UV Vis absorption spectra of nanoparticles/UV Vis absorption spectra of Malachite Green

Figure 3. A) UV-Vis absorption spectra of (A) bare 50 nm AuNPs and (B) MG. The chemical structure of MG is shown in (B).


Raman Analysis of SERRS Nanoparticles

The SERRS active, MG functionalised AuNPs were analysed using Raman spectroscopy to demonstrate the enhancements that SERRS offers over RRS and SERS alone. Firstly, to ensure that the Raman spectrum produced was indeed attributable to MG, the major bands from the 638 nm spectrum of the MG functionalised AuNP sample were assigned, Figure 4. The three largest intensity bands occur at 1174 cm-1, 1369 cm-1, and 1616 cm-1, and can be assigned to in-plane ring C-H vibrations, N-phenyl stretching, and ring C-C stretching from the MG molecules, respectively.5

Malachite Green Raman spectrum

Figure 4. A) Raman analysis of MG functionalised AuNPs and B) corresponding major band assignments.

The enhancement offered by SERRS was then compared with RRS by measuring the response of MG functionalised AuNPs against an equivalent concentration of MG dissolved in water with a 638 nm laser, Figure 5.  The resulting spectra in the stack plot indicate that the SERRS response, determined by the Raman intensity of characteristic MG peaks, is significantly greater than the RRS response.

RRS and SERRS spectra

Figure 5. SERRS analysis of MG functionalised AuNPs (blue) and RRS analysis of an equivalent concentration of MG (red).

Finally, to demonstrate the enhanced Raman response and detection sensitivity of SERRS over SERS, the limit of detection (LOD) of the same sample of MG functionalised AuNPs was compared using resonant 638 nm and off-resonance 785 nm lasers, Figure 6. The functionalised NPs were diluted incrementally from a starting concentration of 38 pM, and the Raman spectrum was recorded in triplicate at both wavelengths for each concentration until the MG vibrational signatures were no longer observable above the spectrum of a control consisting solely of water. The theoretical LOD of the MG functionalised AuNPs was then calculated at the resonant and off-resonance wavelengths using the following equation:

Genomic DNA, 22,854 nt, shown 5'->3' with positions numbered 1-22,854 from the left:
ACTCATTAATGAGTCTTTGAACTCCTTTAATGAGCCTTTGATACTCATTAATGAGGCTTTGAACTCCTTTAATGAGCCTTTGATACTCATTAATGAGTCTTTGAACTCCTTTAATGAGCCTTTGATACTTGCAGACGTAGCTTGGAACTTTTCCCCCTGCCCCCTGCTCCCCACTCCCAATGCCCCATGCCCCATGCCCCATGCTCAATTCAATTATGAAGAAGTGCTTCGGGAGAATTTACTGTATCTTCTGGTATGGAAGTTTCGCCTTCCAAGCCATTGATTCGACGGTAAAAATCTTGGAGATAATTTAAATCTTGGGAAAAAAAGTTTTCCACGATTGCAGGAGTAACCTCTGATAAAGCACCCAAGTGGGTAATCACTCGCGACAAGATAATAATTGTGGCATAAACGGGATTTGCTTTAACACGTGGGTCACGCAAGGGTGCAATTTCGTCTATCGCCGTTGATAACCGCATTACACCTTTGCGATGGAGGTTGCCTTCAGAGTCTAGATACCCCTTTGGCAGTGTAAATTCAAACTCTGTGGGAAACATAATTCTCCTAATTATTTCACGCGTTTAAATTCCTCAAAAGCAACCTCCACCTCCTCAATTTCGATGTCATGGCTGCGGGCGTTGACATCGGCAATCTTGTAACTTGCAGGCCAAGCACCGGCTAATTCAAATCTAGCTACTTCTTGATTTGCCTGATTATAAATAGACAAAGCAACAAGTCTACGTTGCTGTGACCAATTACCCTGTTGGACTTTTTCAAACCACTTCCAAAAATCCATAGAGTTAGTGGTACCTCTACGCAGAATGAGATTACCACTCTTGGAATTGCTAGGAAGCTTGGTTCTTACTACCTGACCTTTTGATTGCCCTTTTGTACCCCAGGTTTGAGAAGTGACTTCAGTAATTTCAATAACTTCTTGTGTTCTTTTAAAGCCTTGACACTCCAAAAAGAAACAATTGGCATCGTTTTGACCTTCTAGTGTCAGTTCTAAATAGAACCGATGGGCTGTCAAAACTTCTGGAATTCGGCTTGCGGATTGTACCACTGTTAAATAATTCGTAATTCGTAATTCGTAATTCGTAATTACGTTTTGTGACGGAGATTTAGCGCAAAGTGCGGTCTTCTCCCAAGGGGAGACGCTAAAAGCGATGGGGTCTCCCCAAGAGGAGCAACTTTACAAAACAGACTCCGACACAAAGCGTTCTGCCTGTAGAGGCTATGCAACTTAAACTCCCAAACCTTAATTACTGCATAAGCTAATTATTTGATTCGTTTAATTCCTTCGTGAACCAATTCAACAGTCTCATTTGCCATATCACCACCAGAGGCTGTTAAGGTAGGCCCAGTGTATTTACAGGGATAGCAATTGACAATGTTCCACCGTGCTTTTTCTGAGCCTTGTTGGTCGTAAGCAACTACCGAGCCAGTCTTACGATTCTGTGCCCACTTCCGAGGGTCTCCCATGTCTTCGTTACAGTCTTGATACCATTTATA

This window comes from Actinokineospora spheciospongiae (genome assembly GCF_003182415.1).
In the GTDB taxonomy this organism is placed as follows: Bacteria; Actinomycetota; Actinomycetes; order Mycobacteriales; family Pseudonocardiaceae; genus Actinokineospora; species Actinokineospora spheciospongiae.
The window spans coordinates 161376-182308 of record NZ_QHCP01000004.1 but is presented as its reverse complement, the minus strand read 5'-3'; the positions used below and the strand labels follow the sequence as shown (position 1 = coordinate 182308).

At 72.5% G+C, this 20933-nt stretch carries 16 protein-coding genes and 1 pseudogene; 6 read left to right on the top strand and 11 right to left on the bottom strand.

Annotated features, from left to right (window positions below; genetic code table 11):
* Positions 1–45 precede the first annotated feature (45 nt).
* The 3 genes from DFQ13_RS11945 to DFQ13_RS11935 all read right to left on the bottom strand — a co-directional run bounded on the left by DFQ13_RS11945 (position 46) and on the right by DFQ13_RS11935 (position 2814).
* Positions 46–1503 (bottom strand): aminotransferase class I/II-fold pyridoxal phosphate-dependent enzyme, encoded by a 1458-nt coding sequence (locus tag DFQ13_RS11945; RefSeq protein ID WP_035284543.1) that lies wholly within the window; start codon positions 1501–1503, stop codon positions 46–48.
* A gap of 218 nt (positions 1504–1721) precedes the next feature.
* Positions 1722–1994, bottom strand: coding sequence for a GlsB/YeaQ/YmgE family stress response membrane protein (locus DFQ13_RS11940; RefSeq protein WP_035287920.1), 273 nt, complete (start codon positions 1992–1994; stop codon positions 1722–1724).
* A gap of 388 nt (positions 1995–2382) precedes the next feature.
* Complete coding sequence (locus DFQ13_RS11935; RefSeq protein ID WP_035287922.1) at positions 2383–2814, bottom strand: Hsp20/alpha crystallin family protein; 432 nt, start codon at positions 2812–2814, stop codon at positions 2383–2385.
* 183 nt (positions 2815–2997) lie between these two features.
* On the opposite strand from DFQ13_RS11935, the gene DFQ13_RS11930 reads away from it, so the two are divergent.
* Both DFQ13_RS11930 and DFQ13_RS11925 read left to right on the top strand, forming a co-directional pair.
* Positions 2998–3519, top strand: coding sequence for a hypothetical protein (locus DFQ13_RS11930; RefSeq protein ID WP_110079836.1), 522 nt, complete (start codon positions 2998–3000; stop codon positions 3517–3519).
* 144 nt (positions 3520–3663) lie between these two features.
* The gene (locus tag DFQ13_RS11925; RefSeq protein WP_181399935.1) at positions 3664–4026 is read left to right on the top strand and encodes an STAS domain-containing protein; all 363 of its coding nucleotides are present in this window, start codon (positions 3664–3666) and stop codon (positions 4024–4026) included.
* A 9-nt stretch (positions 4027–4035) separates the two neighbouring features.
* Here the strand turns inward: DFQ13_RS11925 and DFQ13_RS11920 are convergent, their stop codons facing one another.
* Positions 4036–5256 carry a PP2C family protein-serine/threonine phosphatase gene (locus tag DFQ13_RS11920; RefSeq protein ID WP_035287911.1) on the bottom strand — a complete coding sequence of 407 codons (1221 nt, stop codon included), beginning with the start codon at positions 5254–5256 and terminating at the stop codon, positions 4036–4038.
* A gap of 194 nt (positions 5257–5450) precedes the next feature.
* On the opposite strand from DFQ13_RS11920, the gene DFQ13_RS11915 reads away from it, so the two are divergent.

LOD = (3.3 x σ)/S

In this equation, σ represents the standard deviation of the water control and S represents the slope of a linear calibration plot of the averaged Raman intensity of the largest MG band at 1616 cm-1 against the concentration of AuNPs, shown in Figure 6 for both wavelengths. This analysis showed that at all concentrations, the intensity of the MG band at 638 nm was much larger than at 785 nm, which is consistent with SERRS outperforming SERS in terms of signal enhancements. Furthermore, the LOD metric shows that SERRS outperformed SERS in detection sensitivity because the 19.97 fM LOD calculated at 638 nm, Figure 6A, is 73.61 times lower than the 1.47 pM LOD calculated at 785 nm, Figure 6B.

SERS and SERRS spectra

Figure 6. LOD study for MG functionalised AuNPs collected using (A) 638 nm and (B) 785 nm lasers.



This application note has shown how the DS5 Dual Beam UV-Vis Spectrophotometer and the RM5 Microscope can be used together for the characterisation of nanosensors that produce an optically bright SERRS response. UV-Vis spectroscopy was used to examine the separate optical properties of AuNPs and MG that contribute to the SERRS effect; namely, the AuNP LSPR that contributes to SERS and the absorption profile of MG that induces RRS when a resonant laser is used. Using Raman spectroscopy, it was shown that SERRS outperformed RRS and SERS in terms of the intensity produced and LOD achieved, respectively.



  1. A. Stacy et al., Surface-enhanced Raman and resonance Raman spectroscopy in a non-aqueous electrochemical environment: Tris(2,2’-bipyridine)ruthenium(II) adsorbed on silver from acetonitrile, Chem. Phys. Lett., 1983, 102, 365-370, DOI: 10.1016/0009-2614(83)87057-2.
  2. McNay et al., Surface-enhanced Raman scattering (SERS) and surface-enhanced resonance Raman scattering (SERRS): a review of applications, Appl. Spectrosc., 2011, 65, 825-837, DOI: 10.1366/11-06365.
  3. -N. Xiao et al., Rapid and Sensitive Detection of Malachite Green and Melamine with Silver Film over Nanospheres by Surface-Enhanced Raman Scattering, Plasmonics, 2017, 12, 1169-1175, DOI: 10.1007/s11468-016-0372-5.
  4. L. Nehl et al., Shape-dependent plasmon resonances of gold nanoparticles, J. Mater. Chem., 2008, 18, 2415-2419, DOI: 10.1039/B714950F.
  5. He et al., Use of a Fractal-like Gold Nanostructure in Surface-Enhanced Raman Spectroscopy for Detection of Selected Food Contaminants, J. Agric. Food Chem., 2008, 56, 9843-9847, DOI: 10.1021/jf801969v.